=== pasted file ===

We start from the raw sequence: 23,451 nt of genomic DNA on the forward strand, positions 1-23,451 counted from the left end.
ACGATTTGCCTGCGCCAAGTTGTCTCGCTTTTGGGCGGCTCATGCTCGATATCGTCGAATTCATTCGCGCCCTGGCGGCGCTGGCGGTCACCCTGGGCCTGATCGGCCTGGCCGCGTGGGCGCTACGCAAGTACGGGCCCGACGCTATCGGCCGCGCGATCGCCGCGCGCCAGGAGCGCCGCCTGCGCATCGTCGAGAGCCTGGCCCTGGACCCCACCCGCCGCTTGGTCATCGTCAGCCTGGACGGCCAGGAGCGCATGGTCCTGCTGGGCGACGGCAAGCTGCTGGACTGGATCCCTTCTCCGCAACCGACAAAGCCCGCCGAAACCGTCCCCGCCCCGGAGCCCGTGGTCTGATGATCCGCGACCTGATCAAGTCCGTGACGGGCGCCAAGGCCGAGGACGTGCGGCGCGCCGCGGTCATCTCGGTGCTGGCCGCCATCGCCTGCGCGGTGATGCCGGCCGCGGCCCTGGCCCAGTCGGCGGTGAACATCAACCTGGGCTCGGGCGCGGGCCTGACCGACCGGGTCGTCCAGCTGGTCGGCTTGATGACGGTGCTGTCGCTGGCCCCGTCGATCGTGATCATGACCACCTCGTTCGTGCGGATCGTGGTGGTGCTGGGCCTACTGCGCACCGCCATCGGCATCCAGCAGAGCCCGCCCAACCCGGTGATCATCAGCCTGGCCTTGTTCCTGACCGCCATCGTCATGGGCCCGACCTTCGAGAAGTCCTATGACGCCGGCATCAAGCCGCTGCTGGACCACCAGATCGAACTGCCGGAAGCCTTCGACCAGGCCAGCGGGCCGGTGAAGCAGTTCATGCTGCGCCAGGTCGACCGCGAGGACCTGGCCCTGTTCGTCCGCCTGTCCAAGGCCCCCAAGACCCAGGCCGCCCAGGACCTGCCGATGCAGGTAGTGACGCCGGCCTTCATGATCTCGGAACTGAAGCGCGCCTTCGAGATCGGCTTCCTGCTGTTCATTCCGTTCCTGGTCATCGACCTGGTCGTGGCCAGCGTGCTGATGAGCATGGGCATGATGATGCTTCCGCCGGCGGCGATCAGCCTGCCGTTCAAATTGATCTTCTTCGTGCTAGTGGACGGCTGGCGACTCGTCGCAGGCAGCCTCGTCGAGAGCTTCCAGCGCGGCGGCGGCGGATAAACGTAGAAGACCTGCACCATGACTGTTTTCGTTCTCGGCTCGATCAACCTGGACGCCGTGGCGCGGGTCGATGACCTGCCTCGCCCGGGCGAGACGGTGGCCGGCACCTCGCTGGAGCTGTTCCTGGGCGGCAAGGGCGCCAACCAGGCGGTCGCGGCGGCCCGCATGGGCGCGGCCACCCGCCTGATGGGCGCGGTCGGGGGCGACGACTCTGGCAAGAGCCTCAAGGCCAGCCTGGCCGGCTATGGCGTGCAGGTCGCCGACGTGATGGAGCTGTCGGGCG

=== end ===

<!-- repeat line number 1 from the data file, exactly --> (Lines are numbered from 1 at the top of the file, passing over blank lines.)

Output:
We start from the raw sequence: 23,451 nt of genomic DNA on the forward strand, positions 1-23,451 counted from the left end.